Who, How and Where Buys Components for the Deadliest Suicide Drones in the Russian Army

Sanctions can’t stop Russia from importing products needed for ZALA Lancet. An investigation by IStories

13 Jun 2023
Who, How and Where Buys Components for the Deadliest Suicide Drones in the Russian Army
Photo: Kalashnikov Concern

Important Stories continues to tell how Russia evades sanctions: read about chip imports through Kazakhstan, about components for Orlan drones, about components for Rostec companies, and why sanctions work so awry.

“Russia still has something to cool the ardor of those who want to fight. Ukraine, for example, has been buying up Turkish Bayraktar drones. The twice as fast Russian Lancet leaves the Bayraktars no chance. This thing also mines the sky,” Russian propagandist Dmitry Kiselyov prefaced his April 2021 piece about the then little-known Lancet combat drones with such a boastful introduction. The story showed a drone crashing into a car carrying “islamic terrorists” in Syria.

The Lancet is a loitering munition — a drone whose task is to deliver a projectile to a target: a tank, a vehicle, an air defense installation, a missile cannon, a commander's office, etc. Lancets are now destroying people and equipment in Ukraine. Russian pro-war Telegram channels regularly publish reports about Lancet strikes. There is even a list of what was destroyed in Ukraine with the Lancet.


Who makes the Lancets

The Lancet drones are made by ZALA Aero Group, the main legal entity is LLC CST, established in 2010. The controlling owner with a 50.85% stake is Alexander Zakharov, the company's chief designer and creator of the Lancet drones (the rest is held by the Kalashnikov Concern).

Zakharov has been in the drone business for many years. The company's website says that its drones are bought to search for missing people, extinguish fires, monitor oil pipelines, etc. Among the clients are the Ministry of Internal Affairs, the Ministry of Emergency Situations, the Investigative Committee and state companies. Since 2011, the СST has entered into such state contracts for 3.3B rubles (≈$39.2M at the exchange rate on June 13, 2023).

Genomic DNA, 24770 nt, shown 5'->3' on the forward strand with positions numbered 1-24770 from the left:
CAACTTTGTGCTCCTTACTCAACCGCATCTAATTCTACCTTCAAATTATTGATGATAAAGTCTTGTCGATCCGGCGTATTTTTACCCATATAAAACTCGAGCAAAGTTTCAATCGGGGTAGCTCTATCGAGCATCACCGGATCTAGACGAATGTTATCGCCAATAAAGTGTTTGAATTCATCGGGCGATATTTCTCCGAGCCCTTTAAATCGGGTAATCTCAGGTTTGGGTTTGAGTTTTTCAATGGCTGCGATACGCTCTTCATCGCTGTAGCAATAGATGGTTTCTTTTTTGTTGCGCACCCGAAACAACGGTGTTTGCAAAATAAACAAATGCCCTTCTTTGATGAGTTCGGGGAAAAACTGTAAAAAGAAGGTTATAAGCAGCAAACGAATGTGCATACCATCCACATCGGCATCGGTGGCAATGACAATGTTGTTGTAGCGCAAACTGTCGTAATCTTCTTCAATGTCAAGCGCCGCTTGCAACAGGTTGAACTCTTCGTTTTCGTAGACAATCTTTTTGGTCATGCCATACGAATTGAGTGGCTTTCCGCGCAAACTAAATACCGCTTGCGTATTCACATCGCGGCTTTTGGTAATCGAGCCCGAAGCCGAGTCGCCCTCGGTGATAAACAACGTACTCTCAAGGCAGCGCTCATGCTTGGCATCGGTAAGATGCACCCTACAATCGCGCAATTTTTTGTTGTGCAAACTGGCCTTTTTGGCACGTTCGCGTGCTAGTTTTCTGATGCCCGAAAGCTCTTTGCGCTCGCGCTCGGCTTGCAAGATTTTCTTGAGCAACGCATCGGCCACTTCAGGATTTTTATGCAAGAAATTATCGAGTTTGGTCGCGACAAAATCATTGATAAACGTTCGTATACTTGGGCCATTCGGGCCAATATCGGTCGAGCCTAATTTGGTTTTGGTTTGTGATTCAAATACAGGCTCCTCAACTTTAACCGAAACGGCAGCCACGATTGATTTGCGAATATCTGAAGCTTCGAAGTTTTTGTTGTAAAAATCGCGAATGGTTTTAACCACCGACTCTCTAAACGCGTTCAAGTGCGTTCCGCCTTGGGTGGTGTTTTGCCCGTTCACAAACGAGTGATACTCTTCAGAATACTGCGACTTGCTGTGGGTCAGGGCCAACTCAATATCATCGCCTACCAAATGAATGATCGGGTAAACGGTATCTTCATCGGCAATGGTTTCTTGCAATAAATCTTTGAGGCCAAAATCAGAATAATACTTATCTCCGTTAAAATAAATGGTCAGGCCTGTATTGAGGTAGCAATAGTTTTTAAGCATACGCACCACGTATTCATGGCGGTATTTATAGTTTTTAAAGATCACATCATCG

But now the main buyer is the military. According to the documents at the disposal of IStories in 2022-2023 CST sold its drones to the military for 5.3B rubles, or ≈$63M (the Central Scientific Research Institute of Chemistry and Mechanics — 4.3B rubles, Central Scientific Research Institute of the Ministry of Defense and Concern Kalashnikov — 0.5B rubles each).

He’s actually sticking a big target on Izhevsk’s residential neighborhoods, which can be seen even from space

In August 2022, Alexander Zakharov suggested that shopping centers that stand empty after Western brands left should be re-equipped to produce drones. “As someone who was born and works in the city of gunsmiths [Izhevsk], I was sorrowful to see how the powerful factories built during the Soviet era were turned into shopping centers one after another. But there is a way to quickly and repeatedly increase production of drones. We have developed a concept for converting shopping centers, which before traded mostly in Western brands, into factories producing three types of domestic drones. I have long held the thought that the time will come and the industry will return to the places where we lost the factories to various offices and shopping centers in the 1990s,” explained Zakharov.

The designer's plan began to be implemented in the Izhevsk Italmas shopping and entertainment center, which was purchased for the interests of the Zakharov family. The prospect of getting the production of combat drones instead of the usual bathhouse and stores caused indignation among local residents, they even launched a petition on Change.org: “A man who tells the whole world about a top secret military enterprise is committing sabotage... He’s actually sticking a big target on Izhevsk’s residential neighborhoods, which can be seen even from space.”

Alexander Zakharov, the creator of the Lancet drones
Alexander Zakharov, the creator of the Lancet drones
Photo: Kalashnikov Concern

Zakharov’s children, son Nikita and daughter Maria, are involved in the ZALA Aero Group business. Their companies are now the largest suppliers to CST.

Back in 2014-2015, Nikita Zakharov was deputy general director of ZALA Aero and demonstrated drones to then-Prime Minister Dmitry Medvedev. He is now the owner of Aeroscan, whose revenues skyrocketed tenfold after Russia's invasion of Ukraine, reaching 3.8B rubles (≈$45.2M) in 2022. In 2022-2023, Aeroscan has contracts with CST for 2.5B rubles (≈$29.7M).